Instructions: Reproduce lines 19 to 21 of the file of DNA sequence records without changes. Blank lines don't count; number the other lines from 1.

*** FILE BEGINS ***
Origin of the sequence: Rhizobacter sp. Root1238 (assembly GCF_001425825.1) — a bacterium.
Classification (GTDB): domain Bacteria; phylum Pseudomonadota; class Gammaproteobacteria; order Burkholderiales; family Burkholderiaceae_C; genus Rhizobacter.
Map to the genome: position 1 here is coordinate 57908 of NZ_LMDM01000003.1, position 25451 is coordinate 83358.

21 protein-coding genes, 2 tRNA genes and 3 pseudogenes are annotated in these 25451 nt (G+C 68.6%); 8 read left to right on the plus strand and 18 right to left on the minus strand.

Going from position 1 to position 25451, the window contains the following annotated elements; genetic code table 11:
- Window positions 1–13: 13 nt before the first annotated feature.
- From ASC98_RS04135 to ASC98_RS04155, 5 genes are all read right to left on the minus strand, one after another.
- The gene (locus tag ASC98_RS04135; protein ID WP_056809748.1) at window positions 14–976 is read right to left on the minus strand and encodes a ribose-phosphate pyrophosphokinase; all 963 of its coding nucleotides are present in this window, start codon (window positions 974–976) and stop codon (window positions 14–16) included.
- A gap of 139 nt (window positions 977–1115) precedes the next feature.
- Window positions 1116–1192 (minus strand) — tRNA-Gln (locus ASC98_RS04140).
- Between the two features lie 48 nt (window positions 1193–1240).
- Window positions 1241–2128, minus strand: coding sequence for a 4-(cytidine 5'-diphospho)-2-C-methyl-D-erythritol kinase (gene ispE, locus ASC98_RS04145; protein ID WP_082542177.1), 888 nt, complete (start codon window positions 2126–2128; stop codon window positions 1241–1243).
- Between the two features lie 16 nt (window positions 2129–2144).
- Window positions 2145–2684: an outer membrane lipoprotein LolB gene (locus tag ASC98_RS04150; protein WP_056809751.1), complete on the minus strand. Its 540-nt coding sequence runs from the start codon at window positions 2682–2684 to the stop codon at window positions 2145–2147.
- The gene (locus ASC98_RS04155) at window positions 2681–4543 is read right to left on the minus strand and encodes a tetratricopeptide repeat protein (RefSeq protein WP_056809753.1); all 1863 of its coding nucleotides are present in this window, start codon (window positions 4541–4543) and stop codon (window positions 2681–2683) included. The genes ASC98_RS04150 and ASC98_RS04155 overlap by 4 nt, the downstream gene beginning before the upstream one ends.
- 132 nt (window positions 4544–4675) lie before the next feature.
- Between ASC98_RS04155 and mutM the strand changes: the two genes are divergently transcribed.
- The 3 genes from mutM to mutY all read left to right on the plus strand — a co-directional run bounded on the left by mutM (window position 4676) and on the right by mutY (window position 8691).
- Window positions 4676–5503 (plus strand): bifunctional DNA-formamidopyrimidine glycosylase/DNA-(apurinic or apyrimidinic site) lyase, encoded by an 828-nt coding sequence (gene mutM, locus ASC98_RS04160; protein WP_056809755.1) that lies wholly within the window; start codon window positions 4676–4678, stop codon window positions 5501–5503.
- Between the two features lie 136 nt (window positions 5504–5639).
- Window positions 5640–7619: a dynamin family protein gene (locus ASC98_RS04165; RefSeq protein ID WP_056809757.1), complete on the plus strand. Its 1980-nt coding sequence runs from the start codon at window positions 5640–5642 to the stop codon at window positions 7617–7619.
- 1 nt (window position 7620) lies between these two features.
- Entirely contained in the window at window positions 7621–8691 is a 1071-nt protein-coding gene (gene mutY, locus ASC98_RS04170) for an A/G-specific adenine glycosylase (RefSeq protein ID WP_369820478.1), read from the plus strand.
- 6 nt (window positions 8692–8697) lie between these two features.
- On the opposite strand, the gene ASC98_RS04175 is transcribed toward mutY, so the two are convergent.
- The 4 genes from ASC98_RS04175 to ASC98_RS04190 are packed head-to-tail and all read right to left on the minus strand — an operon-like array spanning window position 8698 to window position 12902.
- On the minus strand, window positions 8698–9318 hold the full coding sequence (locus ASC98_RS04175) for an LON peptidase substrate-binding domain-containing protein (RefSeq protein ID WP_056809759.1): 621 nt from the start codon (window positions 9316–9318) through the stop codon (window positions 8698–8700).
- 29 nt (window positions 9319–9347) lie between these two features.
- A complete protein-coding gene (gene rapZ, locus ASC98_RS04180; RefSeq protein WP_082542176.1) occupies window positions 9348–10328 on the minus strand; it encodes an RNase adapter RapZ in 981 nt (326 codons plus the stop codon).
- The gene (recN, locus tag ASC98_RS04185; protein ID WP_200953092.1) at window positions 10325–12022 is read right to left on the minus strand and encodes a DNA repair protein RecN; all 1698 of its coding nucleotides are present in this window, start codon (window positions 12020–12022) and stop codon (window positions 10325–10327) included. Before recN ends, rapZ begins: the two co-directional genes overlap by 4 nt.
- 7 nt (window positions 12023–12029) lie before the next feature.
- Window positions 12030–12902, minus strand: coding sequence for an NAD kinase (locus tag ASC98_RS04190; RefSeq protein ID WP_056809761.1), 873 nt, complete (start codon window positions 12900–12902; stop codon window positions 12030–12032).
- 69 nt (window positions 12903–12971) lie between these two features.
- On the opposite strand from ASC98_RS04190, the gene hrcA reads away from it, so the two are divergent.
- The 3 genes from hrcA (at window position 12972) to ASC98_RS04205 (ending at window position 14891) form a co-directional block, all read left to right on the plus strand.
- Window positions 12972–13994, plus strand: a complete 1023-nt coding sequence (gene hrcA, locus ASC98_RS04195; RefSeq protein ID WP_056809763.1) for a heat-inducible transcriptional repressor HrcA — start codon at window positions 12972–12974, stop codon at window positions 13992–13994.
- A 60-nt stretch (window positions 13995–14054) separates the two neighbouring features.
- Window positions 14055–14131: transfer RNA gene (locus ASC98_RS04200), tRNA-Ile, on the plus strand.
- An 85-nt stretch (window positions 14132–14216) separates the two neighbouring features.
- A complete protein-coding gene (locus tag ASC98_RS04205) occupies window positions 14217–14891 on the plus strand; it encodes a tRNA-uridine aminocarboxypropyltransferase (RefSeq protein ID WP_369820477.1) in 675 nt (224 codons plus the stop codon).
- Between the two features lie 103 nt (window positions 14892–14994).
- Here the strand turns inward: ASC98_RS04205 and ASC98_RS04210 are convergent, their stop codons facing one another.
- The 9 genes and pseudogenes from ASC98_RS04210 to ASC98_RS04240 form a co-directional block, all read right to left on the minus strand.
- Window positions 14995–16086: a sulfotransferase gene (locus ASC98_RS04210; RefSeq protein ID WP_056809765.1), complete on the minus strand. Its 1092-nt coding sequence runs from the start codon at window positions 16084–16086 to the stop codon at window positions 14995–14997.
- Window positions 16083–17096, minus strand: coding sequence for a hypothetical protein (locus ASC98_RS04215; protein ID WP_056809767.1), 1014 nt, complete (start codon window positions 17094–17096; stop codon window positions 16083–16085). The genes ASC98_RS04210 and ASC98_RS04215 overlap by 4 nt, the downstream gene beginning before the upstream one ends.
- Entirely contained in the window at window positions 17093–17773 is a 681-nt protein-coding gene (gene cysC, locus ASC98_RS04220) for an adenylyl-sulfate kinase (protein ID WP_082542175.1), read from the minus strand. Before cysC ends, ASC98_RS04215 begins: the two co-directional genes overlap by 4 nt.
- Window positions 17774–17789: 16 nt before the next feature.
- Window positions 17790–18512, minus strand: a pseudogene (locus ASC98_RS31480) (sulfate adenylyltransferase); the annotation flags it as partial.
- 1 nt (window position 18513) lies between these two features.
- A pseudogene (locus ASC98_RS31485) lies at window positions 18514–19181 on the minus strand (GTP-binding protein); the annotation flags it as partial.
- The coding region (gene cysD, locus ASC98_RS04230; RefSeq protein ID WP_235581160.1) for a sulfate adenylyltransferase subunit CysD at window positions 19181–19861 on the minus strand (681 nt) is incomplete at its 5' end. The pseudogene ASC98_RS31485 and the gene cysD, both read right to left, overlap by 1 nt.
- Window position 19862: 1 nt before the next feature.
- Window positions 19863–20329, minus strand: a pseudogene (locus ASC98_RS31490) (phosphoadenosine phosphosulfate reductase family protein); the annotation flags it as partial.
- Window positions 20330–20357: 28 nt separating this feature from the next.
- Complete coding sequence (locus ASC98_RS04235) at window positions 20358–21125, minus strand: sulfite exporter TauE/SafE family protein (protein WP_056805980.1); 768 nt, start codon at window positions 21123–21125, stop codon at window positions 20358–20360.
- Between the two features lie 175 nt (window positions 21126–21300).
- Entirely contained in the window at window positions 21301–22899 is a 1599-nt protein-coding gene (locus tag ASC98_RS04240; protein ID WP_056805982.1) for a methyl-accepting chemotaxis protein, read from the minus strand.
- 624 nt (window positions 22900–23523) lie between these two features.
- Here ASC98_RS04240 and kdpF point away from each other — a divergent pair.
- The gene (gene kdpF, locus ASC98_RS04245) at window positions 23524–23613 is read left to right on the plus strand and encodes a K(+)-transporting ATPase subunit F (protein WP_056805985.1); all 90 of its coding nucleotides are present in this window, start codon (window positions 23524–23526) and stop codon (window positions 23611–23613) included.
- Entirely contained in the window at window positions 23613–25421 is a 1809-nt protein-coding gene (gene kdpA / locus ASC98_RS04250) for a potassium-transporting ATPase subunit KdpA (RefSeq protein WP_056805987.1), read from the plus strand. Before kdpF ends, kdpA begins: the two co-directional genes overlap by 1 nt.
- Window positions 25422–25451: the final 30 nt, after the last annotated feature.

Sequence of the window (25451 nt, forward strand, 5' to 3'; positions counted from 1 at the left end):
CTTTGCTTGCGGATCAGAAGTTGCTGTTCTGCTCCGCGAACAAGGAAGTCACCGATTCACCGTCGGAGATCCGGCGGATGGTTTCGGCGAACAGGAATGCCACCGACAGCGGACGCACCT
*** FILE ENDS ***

- Window positions 4676–5503 (plus strand): bifunctional DNA-formamidopyrimidine glycosylase/DNA-(apurinic or apyrimidinic site) lyase, encoded by an 828-nt coding sequence (gene mutM, locus ASC98_RS04160; protein WP_056809755.1) that lies wholly within the window; start codon window positions 4676–4678, stop codon window positions 5501–5503.
- Between the two features lie 136 nt (window positions 5504–5639).
- Window positions 5640–7619: a dynamin family protein gene (locus ASC98_RS04165; RefSeq protein ID WP_056809757.1), complete on the plus strand. Its 1980-nt coding sequence runs from the start codon at window positions 5640–5642 to the stop codon at window positions 7617–7619.